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The first two weeks following bariatric surgery, starting with the hospital course, are often predictive of successful healthy habits for adolescents. As such, this exploratory study aimed to assess the relationship between mood, pain, activity, and intake in the first two weeks post bariatric surgery, with additional follow up to six weeks.


Post-bariatric surgery, 10 participants received text messages three times a day for two weeks and once per week for four subsequent weeks to complete structured questions related to mood, pain, intake and activity. They also qualitatively reported any barriers to success.


Thirty-one patients were recruited with ten consenting and nine completing the six weeks. Participants had an average age of 17, and were mostly female, and Hispanic/Latine. In weeks 1-2, high adherence to nutritional recommendations (M=8.94, SD=2.24) was noted with slight decreases in weeks 3-6 (M=8.82, SD=1.99). Medication adherence slightly increased in weeks 3-6 (M=8.91, SD=1.51), compared to weeks 1-2 (M=8.76, SD=2.49). In weeks 1-2, low levels of worry (M=2.06, SD=1.29) were noted which decreased in weeks 3-6 (M=1.45, SD=1.21). In weeks 1-2 sadness was marginally elevated (M=2.27, SD=1.69), and slightly increased in weeks 3-6 (M=2.36, SD=2.56). Of participants reporting impacted mood, pain was the most common reason; however, reports of pain decreased in weeks 3-6 post-bariatric surgery.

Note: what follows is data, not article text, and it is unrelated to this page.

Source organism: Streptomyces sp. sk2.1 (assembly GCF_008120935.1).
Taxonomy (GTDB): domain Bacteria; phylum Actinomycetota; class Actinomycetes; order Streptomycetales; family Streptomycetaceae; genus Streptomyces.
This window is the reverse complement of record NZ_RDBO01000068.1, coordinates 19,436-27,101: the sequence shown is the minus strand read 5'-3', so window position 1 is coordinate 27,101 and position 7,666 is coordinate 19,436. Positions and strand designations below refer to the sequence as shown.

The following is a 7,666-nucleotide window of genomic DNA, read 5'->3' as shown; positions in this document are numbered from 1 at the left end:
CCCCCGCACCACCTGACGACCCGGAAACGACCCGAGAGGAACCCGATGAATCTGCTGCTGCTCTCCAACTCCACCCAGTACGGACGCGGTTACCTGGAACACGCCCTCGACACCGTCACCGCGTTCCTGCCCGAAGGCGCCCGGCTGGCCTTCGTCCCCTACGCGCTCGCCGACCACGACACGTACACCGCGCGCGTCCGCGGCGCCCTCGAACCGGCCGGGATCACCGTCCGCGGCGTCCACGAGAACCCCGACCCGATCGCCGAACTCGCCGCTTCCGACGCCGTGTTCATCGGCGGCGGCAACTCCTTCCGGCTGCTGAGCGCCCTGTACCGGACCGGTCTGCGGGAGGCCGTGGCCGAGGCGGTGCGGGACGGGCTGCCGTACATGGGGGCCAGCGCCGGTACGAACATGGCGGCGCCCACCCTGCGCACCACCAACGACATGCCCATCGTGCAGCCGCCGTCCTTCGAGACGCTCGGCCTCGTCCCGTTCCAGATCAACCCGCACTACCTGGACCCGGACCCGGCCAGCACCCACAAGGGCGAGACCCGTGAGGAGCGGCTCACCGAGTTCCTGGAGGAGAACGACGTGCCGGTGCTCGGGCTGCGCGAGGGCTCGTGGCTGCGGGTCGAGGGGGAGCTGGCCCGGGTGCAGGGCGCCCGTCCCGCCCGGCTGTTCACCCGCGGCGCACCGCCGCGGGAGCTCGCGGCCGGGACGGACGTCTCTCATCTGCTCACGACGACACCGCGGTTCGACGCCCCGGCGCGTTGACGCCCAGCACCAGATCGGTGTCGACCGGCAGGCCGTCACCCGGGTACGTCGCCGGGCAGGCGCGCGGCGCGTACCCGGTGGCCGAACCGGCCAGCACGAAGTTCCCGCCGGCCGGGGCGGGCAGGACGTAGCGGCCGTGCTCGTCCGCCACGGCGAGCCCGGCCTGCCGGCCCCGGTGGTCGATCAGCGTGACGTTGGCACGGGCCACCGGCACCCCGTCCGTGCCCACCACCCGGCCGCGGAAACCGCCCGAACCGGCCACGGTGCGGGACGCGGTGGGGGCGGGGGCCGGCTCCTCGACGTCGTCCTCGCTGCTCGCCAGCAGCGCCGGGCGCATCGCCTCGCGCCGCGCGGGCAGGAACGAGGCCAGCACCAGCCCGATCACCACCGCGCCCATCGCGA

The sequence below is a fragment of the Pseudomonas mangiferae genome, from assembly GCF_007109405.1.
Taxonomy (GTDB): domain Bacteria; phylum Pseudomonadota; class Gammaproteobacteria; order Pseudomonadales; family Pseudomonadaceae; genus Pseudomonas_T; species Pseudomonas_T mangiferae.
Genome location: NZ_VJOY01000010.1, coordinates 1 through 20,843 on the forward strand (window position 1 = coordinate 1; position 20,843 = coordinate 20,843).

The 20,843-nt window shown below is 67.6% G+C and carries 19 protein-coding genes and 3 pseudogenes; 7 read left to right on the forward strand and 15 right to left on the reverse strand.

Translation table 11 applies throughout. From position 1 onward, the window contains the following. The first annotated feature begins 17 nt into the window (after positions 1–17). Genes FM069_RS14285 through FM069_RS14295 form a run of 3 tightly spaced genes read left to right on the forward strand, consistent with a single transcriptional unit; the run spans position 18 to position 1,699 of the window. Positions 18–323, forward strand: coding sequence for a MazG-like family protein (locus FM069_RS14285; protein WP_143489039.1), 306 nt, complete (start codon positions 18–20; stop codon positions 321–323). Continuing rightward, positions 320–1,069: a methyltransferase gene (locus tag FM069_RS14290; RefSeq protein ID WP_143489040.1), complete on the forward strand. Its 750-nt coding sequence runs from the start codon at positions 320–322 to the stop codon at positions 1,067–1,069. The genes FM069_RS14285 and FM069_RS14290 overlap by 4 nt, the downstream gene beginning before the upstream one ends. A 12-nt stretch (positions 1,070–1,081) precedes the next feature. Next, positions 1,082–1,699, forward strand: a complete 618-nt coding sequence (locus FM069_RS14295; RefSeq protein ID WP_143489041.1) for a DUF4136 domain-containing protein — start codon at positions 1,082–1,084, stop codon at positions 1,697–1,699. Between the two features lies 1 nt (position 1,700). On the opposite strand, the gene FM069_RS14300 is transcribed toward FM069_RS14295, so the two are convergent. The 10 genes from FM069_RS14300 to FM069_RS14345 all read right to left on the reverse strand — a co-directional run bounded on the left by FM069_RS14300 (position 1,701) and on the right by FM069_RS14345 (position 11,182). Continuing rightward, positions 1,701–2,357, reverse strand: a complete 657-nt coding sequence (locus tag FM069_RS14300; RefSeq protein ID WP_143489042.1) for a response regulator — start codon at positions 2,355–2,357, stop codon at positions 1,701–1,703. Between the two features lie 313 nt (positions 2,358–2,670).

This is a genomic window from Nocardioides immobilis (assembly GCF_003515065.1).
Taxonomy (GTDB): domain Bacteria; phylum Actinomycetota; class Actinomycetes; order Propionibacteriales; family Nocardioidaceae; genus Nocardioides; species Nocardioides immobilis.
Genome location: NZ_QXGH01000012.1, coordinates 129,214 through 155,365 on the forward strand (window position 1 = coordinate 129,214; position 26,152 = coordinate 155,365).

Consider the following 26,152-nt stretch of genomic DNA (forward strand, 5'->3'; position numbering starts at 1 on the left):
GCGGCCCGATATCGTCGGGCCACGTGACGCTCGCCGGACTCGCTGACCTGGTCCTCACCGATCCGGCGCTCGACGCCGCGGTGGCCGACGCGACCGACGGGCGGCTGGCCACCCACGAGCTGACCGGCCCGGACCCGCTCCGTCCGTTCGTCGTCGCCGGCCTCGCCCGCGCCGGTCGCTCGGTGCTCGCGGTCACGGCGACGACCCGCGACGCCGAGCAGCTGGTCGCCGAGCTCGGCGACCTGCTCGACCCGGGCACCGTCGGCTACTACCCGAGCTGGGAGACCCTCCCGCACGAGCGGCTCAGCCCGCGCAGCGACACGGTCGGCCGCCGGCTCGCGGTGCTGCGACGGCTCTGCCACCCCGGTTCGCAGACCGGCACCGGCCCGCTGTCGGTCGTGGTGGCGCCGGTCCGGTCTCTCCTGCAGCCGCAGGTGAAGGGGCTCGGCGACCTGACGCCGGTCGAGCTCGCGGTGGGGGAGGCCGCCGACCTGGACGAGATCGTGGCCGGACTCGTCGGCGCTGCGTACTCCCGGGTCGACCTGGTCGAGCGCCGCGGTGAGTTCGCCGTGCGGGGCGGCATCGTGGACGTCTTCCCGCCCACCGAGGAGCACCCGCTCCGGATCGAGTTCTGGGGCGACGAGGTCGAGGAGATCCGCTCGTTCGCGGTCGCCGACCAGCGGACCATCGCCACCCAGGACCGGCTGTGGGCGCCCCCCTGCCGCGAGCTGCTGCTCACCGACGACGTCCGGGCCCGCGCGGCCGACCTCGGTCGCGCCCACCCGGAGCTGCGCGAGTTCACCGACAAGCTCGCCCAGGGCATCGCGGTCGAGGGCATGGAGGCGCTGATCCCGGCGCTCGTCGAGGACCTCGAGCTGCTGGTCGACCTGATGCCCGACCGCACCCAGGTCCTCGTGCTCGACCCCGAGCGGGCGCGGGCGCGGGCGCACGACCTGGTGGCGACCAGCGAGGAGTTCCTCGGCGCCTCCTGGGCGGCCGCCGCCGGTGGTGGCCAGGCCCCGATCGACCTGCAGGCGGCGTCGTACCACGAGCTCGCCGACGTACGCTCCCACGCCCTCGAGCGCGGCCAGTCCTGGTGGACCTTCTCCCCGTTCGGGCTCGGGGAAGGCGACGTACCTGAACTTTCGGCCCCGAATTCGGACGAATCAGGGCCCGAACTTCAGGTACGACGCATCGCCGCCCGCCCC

This exploratory study sought to begin understanding relationships between key behaviors in the immediate weeks following bariatric surgery. A greater understanding of potentially modifiable behaviors is critical to increasing the success of youth following bariatric surgery.